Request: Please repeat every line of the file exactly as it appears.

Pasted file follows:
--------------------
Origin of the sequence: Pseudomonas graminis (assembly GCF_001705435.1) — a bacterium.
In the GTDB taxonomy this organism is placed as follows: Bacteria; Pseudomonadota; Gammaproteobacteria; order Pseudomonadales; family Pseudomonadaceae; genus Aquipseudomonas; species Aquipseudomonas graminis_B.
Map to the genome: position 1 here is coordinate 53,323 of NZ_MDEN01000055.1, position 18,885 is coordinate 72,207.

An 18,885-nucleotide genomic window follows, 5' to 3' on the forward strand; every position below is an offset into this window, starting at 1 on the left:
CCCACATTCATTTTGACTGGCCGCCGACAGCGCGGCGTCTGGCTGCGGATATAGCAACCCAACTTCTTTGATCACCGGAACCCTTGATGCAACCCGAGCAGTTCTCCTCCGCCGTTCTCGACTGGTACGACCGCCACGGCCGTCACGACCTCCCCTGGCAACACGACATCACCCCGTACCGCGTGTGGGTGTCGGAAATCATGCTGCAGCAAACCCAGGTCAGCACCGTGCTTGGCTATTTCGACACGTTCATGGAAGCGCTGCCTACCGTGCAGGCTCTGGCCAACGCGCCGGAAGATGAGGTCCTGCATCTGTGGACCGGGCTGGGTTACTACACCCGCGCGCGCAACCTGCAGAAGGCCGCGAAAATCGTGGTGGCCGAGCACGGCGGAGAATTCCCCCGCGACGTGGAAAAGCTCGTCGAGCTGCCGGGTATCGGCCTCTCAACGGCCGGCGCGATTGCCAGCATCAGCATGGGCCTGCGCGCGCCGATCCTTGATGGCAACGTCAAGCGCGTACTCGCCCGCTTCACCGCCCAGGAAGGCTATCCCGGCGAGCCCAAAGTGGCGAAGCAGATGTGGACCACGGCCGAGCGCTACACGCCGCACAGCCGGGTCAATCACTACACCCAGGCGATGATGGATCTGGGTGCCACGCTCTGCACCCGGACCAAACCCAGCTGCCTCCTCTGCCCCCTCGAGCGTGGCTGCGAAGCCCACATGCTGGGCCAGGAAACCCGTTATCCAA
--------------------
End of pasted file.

Origin of the sequence: Pseudomonas graminis (assembly GCF_001705435.1) — a bacterium.
In the GTDB taxonomy this organism is placed as follows: Bacteria; Pseudomonadota; Gammaproteobacteria; order Pseudomonadales; family Pseudomonadaceae; genus Aquipseudomonas; species Aquipseudomonas graminis_B.
Map to the genome: position 1 here is coordinate 53,323 of NZ_MDEN01000055.1, position 18,885 is coordinate 72,207.

An 18,885-nucleotide genomic window follows, 5' to 3' on the forward strand; every position below is an offset into this window, starting at 1 on the left:
CCCACATTCATTTTGACTGGCCGCCGACAGCGCGGCGTCTGGCTGCGGATATAGCAACCCAACTTCTTTGATCACCGGAACCCTTGATGCAACCCGAGCAGTTCTCCTCCGCCGTTCTCGACTGGTACGACCGCCACGGCCGTCACGACCTCCCCTGGCAACACGACATCACCCCGTACCGCGTGTGGGTGTCGGAAATCATGCTGCAGCAAACCCAGGTCAGCACCGTGCTTGGCTATTTCGACACGTTCATGGAAGCGCTGCCTACCGTGCAGGCTCTGGCCAACGCGCCGGAAGATGAGGTCCTGCATCTGTGGACCGGGCTGGGTTACTACACCCGCGCGCGCAACCTGCAGAAGGCCGCGAAAATCGTGGTGGCCGAGCACGGCGGAGAATTCCCCCGCGACGTGGAAAAGCTCGTCGAGCTGCCGGGTATCGGCCTCTCAACGGCCGGCGCGATTGCCAGCATCAGCATGGGCCTGCGCGCGCCGATCCTTGATGGCAACGTCAAGCGCGTACTCGCCCGCTTCACCGCCCAGGAAGGCTATCCCGGCGAGCCCAAAGTGGCGAAGCAGATGTGGACCACGGCCGAGCGCTACACGCCGCACAGCCGGGTCAATCACTACACCCAGGCGATGATGGATCTGGGTGCCACGCTCTGCACCCGGACCAAACCCAGCTGCCTCCTCTGCCCCCTCGAGCGTGGCTGCGAAGCCCACATGCTGGGCCAGGAAACCCGTTATCCAA